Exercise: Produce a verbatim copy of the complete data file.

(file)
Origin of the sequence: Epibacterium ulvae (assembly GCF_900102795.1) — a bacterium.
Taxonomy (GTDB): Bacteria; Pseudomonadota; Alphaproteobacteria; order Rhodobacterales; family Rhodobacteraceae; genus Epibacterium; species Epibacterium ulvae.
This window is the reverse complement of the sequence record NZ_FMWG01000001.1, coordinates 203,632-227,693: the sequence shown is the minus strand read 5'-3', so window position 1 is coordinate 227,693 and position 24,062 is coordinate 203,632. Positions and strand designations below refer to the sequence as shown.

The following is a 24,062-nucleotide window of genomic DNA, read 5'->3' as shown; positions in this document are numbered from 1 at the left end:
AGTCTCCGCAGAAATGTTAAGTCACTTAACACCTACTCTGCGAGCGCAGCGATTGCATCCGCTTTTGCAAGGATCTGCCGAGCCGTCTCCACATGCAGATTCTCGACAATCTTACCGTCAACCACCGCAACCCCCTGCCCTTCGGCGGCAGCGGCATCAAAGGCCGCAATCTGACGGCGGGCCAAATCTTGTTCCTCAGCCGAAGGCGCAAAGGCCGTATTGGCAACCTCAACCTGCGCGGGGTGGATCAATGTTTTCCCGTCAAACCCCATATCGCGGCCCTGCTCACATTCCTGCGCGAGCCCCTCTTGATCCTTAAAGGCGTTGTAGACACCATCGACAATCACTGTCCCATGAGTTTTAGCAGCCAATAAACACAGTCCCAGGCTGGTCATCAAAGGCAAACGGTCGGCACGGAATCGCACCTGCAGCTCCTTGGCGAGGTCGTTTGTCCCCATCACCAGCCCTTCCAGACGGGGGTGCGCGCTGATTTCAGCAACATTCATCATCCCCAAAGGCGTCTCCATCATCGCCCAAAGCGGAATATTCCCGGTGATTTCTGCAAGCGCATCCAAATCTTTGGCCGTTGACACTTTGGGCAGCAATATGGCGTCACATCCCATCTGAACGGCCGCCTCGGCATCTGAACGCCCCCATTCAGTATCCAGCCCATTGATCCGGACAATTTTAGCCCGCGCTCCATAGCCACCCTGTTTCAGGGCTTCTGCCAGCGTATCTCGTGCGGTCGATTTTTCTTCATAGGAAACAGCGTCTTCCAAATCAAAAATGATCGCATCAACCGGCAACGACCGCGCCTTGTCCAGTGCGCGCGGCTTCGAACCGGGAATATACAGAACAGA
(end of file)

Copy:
Origin of the sequence: Epibacterium ulvae (assembly GCF_900102795.1) — a bacterium.
Taxonomy (GTDB): Bacteria; Pseudomonadota; Alphaproteobacteria; order Rhodobacterales; family Rhodobacteraceae; genus Epibacterium; species Epibacterium ulvae.
This window is the reverse complement of the sequence record NZ_FMWG01000001.1, coordinates 203,632-227,693: the sequence shown is the minus strand read 5'-3', so window position 1 is coordinate 227,693 and position 24,062 is coordinate 203,632. Positions and strand designations below refer to the sequence as shown.

The following is a 24,062-nucleotide window of genomic DNA, read 5'->3' as shown; positions in this document are numbered from 1 at the left end:
AGTCTCCGCAGAAATGTTAAGTCACTTAACACCTACTCTGCGAGCGCAGCGATTGCATCCGCTTTTGCAAGGATCTGCCGAGCCGTCTCCACATGCAGATTCTCGACAATCTTACCGTCAACCACCGCAACCCCCTGCCCTTCGGCGGCAGCGGCATCAAAGGCCGCAATCTGACGGCGGGCCAAATCTTGTTCCTCAGCCGAAGGCGCAAAGGCCGTATTGGCAACCTCAACCTGCGCGGGGTGGATCAATGTTTTCCCGTCAAACCCCATATCGCGGCCCTGCTCACATTCCTGCGCGAGCCCCTCTTGATCCTTAAAGGCGTTGTAGACACCATCGACAATCACTGTCCCATGAGTTTTAGCAGCCAATAAACACAGTCCCAGGCTGGTCATCAAAGGCAAACGGTCGGCACGGAATCGCACCTGCAGCTCCTTGGCGAGGTCGTTTGTCCCCATCACCAGCCCTTCCAGACGGGGGTGCGCGCTGATTTCAGCAACATTCATCATCCCCAAAGGCGTCTCCATCATCGCCCAAAGCGGAATATTCCCGGTGATTTCTGCAAGCGCATCCAAATCTTTGGCCGTTGACACTTTGGGCAGCAATATGGCGTCACATCCCATCTGAACGGCCGCCTCGGCATCTGAACGCCCCCATTCAGTATCCAGCCCATTGATCCGGACAATTTTAGCCCGCGCTCCATAGCCACCCTGTTTCAGGGCTTCTGCCAGCGTATCTCGTGCGGTCGATTTTTCTTCATAGGAAACAGCGTCTTCCAAATCAAAAATGATCGCATCAACCGGCAACGACCGCGCCTTGTCCAGTGCGCGCGGCTTCGAACCGGGAATATACAGAACAGA